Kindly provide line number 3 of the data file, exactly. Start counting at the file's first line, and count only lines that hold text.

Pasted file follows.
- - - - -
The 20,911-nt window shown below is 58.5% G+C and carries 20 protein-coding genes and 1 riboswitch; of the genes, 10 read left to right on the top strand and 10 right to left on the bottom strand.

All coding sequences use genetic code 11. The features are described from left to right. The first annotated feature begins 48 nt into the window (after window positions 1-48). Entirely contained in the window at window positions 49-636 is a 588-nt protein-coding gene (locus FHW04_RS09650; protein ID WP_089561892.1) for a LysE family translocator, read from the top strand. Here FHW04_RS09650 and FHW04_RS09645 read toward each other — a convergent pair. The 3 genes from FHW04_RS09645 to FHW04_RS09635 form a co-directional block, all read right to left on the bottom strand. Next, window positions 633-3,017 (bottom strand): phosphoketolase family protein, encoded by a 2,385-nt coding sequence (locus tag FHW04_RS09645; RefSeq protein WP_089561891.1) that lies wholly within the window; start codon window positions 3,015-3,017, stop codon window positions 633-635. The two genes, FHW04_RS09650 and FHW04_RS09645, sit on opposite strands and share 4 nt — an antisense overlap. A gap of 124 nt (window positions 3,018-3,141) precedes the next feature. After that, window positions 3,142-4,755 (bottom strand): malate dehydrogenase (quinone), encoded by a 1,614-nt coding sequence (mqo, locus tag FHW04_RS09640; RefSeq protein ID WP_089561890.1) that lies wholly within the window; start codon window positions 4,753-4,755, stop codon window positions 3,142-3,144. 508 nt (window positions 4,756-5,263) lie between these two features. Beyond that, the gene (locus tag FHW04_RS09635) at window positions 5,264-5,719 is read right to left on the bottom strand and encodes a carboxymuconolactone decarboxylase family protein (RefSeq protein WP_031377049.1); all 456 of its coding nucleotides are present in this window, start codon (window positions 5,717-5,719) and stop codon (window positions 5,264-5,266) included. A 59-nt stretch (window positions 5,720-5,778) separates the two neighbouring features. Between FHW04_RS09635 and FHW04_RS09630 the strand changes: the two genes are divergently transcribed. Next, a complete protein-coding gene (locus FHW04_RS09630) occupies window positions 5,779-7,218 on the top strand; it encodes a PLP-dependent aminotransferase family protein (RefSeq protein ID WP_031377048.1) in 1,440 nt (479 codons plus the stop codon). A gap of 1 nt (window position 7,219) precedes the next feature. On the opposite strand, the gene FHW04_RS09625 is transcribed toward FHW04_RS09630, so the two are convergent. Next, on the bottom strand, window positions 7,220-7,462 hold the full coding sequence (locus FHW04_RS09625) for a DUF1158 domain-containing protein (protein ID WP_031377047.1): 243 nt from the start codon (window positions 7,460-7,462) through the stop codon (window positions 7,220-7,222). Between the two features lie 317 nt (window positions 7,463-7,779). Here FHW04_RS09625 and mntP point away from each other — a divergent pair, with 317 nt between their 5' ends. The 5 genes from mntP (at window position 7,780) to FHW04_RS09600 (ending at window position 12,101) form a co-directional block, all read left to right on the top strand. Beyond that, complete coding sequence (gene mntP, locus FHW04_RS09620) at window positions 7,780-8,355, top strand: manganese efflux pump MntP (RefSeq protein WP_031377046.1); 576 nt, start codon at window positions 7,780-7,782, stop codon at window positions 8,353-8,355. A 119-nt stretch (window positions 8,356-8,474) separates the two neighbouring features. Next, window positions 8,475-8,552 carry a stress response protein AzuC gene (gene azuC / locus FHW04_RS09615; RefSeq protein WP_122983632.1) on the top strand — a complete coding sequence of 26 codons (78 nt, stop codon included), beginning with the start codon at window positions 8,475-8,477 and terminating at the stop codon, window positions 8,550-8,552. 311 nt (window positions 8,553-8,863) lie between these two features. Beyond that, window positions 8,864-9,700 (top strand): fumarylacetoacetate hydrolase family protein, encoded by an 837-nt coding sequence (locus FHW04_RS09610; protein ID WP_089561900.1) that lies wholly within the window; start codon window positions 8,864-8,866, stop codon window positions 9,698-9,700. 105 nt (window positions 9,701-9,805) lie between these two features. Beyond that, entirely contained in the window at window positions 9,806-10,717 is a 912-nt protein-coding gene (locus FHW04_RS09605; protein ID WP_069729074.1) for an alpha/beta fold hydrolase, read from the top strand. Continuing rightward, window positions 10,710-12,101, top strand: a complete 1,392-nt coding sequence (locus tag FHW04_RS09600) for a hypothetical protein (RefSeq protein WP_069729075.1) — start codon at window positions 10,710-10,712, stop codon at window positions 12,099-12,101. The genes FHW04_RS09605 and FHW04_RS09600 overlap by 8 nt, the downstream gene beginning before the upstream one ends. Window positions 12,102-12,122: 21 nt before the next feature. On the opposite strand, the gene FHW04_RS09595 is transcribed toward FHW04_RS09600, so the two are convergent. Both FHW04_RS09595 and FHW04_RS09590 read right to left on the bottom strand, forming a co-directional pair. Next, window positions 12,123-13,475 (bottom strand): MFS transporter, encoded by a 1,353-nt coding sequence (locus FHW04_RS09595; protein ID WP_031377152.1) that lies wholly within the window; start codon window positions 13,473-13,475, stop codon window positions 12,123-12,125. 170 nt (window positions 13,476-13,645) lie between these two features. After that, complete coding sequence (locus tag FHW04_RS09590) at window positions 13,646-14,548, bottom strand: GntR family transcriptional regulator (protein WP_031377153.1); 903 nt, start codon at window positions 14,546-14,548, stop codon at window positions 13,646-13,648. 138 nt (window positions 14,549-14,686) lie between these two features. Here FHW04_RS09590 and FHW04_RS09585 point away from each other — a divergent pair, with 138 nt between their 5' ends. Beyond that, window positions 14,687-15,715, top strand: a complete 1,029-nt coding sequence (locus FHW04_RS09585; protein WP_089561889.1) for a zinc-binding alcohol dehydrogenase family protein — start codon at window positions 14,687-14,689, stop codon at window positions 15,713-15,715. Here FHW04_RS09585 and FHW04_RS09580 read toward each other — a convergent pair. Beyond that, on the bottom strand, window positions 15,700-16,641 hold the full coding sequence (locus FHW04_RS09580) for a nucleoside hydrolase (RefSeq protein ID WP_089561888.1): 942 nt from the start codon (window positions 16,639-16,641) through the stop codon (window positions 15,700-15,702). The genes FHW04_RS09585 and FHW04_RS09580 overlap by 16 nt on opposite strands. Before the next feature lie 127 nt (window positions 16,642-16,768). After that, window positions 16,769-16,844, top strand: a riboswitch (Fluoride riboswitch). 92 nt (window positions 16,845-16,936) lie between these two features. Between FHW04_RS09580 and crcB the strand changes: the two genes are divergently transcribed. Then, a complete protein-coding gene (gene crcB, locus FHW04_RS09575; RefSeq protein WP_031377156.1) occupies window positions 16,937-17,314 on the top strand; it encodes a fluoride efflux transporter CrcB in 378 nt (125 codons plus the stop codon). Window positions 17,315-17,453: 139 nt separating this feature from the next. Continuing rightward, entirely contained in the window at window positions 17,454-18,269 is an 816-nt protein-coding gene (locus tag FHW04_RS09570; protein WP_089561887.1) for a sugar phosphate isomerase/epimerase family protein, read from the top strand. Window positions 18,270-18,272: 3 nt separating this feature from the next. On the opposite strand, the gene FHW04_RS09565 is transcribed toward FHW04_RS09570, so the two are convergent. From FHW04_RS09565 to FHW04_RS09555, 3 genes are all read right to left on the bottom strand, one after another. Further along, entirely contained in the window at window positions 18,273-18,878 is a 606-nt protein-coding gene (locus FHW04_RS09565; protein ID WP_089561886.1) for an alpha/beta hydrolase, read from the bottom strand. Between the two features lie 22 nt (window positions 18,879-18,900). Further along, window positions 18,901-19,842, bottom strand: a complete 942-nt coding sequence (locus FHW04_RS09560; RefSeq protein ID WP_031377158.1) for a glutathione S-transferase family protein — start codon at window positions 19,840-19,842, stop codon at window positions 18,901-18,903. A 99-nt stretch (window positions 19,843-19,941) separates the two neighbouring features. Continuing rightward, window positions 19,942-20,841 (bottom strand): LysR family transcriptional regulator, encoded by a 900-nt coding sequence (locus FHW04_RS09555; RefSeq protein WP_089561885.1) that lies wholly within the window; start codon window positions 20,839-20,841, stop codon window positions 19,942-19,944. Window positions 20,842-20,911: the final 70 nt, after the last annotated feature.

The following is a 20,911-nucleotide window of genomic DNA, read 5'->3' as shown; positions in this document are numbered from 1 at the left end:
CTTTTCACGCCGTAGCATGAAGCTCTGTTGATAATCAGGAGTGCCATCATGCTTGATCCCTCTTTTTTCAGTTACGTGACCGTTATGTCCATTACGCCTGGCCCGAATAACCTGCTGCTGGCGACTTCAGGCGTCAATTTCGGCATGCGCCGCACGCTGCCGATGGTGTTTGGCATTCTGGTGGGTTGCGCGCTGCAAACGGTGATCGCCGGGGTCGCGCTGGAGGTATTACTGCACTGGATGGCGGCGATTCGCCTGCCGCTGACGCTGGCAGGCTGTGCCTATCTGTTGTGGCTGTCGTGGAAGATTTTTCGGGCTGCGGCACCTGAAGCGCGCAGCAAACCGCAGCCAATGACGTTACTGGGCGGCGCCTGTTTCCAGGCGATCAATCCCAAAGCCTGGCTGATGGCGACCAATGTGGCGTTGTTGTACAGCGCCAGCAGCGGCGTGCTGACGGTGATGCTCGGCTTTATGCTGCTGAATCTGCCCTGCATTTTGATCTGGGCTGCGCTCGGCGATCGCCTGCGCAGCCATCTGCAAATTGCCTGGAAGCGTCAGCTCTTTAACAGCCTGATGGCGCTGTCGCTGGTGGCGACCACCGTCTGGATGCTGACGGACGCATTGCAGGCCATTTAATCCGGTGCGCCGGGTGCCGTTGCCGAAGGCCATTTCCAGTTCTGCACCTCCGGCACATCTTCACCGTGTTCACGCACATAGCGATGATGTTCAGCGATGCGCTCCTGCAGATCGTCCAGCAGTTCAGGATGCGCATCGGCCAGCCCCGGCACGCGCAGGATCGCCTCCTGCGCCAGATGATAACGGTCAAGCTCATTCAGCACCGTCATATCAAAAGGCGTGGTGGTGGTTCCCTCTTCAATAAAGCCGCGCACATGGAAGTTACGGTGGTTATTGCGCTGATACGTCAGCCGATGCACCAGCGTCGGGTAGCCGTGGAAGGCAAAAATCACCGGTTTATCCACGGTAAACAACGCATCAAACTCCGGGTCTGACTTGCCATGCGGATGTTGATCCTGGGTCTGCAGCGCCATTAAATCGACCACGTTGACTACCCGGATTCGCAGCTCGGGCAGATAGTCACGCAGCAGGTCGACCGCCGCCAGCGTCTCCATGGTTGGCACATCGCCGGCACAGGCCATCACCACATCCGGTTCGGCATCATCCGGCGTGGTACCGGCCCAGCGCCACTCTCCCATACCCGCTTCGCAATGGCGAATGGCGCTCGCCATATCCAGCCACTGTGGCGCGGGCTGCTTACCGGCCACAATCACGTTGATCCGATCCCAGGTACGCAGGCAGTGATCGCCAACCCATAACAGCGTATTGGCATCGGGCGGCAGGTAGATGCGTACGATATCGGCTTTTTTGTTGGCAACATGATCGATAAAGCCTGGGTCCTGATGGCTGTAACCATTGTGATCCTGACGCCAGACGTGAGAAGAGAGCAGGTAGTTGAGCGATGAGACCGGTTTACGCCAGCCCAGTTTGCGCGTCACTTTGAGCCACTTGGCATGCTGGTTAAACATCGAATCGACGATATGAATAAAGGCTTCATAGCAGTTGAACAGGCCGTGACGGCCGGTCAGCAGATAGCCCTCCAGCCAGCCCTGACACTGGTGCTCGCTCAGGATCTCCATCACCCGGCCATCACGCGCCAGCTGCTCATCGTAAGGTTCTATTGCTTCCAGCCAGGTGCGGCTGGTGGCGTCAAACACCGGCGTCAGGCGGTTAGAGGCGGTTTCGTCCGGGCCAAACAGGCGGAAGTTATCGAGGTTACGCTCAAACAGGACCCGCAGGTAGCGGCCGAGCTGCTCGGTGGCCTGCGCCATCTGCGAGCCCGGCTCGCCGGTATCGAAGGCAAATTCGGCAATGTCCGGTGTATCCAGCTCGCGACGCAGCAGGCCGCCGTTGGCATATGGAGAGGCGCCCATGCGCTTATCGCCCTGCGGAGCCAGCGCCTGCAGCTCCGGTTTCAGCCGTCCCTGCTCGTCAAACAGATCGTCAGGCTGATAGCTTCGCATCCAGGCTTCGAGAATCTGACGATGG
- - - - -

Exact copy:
The following is a 20,911-nucleotide window of genomic DNA, read 5'->3' as shown; positions in this document are numbered from 1 at the left end: